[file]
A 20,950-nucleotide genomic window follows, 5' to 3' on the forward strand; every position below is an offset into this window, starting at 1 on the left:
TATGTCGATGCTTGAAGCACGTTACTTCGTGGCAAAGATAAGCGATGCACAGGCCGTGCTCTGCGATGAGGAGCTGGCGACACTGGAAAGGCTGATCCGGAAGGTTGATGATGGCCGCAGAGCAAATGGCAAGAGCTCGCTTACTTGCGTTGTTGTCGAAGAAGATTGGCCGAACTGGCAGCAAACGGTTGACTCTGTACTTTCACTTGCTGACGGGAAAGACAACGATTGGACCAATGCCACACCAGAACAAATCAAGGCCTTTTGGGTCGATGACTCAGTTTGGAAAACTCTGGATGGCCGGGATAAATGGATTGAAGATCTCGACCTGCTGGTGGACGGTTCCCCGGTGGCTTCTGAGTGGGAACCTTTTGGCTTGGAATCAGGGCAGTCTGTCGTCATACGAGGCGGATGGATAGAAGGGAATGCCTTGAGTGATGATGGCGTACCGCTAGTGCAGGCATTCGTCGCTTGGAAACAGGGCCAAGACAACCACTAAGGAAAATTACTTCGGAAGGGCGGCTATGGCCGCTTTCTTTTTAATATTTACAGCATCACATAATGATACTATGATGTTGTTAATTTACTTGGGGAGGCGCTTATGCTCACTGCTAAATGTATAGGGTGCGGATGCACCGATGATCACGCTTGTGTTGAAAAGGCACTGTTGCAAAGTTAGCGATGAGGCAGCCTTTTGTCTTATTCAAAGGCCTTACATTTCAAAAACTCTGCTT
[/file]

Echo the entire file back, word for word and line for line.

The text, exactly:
A 20,950-nucleotide genomic window follows, 5' to 3' on the forward strand; every position below is an offset into this window, starting at 1 on the left:
TATGTCGATGCTTGAAGCACGTTACTTCGTGGCAAAGATAAGCGATGCACAGGCCGTGCTCTGCGATGAGGAGCTGGCGACACTGGAAAGGCTGATCCGGAAGGTTGATGATGGCCGCAGAGCAAATGGCAAGAGCTCGCTTACTTGCGTTGTTGTCGAAGAAGATTGGCCGAACTGGCAGCAAACGGTTGACTCTGTACTTTCACTTGCTGACGGGAAAGACAACGATTGGACCAATGCCACACCAGAACAAATCAAGGCCTTTTGGGTCGATGACTCAGTTTGGAAAACTCTGGATGGCCGGGATAAATGGATTGAAGATCTCGACCTGCTGGTGGACGGTTCCCCGGTGGCTTCTGAGTGGGAACCTTTTGGCTTGGAATCAGGGCAGTCTGTCGTCATACGAGGCGGATGGATAGAAGGGAATGCCTTGAGTGATGATGGCGTACCGCTAGTGCAGGCATTCGTCGCTTGGAAACAGGGCCAAGACAACCACTAAGGAAAATTACTTCGGAAGGGCGGCTATGGCCGCTTTCTTTTTAATATTTACAGCATCACATAATGATACTATGATGTTGTTAATTTACTTGGGGAGGCGCTTATGCTCACTGCTAAATGTATAGGGTGCGGATGCACCGATGATCACGCTTGTGTTGAAAAGGCACTGTTGCAAAGTTAGCGATGAGGCAGCCTTTTGTCTTATTCAAAGGCCTTACATTTCAAAAACTCTGCTT